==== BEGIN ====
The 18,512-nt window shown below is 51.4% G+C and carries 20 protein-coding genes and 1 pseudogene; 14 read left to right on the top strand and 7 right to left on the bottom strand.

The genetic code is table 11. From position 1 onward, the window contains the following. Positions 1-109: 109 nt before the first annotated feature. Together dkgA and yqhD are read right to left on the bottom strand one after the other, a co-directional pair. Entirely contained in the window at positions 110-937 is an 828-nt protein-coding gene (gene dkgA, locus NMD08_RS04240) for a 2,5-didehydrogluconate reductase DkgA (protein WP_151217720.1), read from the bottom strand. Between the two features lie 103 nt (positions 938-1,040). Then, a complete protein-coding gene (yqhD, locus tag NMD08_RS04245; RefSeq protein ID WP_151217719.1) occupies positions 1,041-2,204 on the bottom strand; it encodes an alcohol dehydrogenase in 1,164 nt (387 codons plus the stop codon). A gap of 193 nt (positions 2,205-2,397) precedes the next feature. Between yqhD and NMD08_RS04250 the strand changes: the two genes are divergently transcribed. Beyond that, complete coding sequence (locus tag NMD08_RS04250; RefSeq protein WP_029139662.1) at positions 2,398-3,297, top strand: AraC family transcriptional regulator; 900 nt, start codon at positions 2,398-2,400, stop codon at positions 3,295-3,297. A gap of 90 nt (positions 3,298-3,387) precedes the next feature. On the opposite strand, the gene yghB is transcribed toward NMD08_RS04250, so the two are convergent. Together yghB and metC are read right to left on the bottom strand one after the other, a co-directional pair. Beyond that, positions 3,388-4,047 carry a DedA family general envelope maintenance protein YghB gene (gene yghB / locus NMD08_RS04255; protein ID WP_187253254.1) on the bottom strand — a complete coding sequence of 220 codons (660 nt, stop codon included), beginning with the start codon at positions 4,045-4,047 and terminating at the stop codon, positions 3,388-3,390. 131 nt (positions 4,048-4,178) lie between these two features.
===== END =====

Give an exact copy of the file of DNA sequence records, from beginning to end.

The 18,512-nt window shown below is 51.4% G+C and carries 20 protein-coding genes and 1 pseudogene; 14 read left to right on the top strand and 7 right to left on the bottom strand.

The genetic code is table 11. From position 1 onward, the window contains the following. Positions 1-109: 109 nt before the first annotated feature. Together dkgA and yqhD are read right to left on the bottom strand one after the other, a co-directional pair. Entirely contained in the window at positions 110-937 is an 828-nt protein-coding gene (gene dkgA, locus NMD08_RS04240) for a 2,5-didehydrogluconate reductase DkgA (protein WP_151217720.1), read from the bottom strand. Between the two features lie 103 nt (positions 938-1,040). Then, a complete protein-coding gene (yqhD, locus tag NMD08_RS04245; RefSeq protein ID WP_151217719.1) occupies positions 1,041-2,204 on the bottom strand; it encodes an alcohol dehydrogenase in 1,164 nt (387 codons plus the stop codon). A gap of 193 nt (positions 2,205-2,397) precedes the next feature. Between yqhD and NMD08_RS04250 the strand changes: the two genes are divergently transcribed. Beyond that, complete coding sequence (locus tag NMD08_RS04250; RefSeq protein WP_029139662.1) at positions 2,398-3,297, top strand: AraC family transcriptional regulator; 900 nt, start codon at positions 2,398-2,400, stop codon at positions 3,295-3,297. A gap of 90 nt (positions 3,298-3,387) precedes the next feature. On the opposite strand, the gene yghB is transcribed toward NMD08_RS04250, so the two are convergent. Together yghB and metC are read right to left on the bottom strand one after the other, a co-directional pair. Beyond that, positions 3,388-4,047 carry a DedA family general envelope maintenance protein YghB gene (gene yghB / locus NMD08_RS04255; protein ID WP_187253254.1) on the bottom strand — a complete coding sequence of 220 codons (660 nt, stop codon included), beginning with the start codon at positions 4,045-4,047 and terminating at the stop codon, positions 3,388-3,390. 131 nt (positions 4,048-4,178) lie between these two features.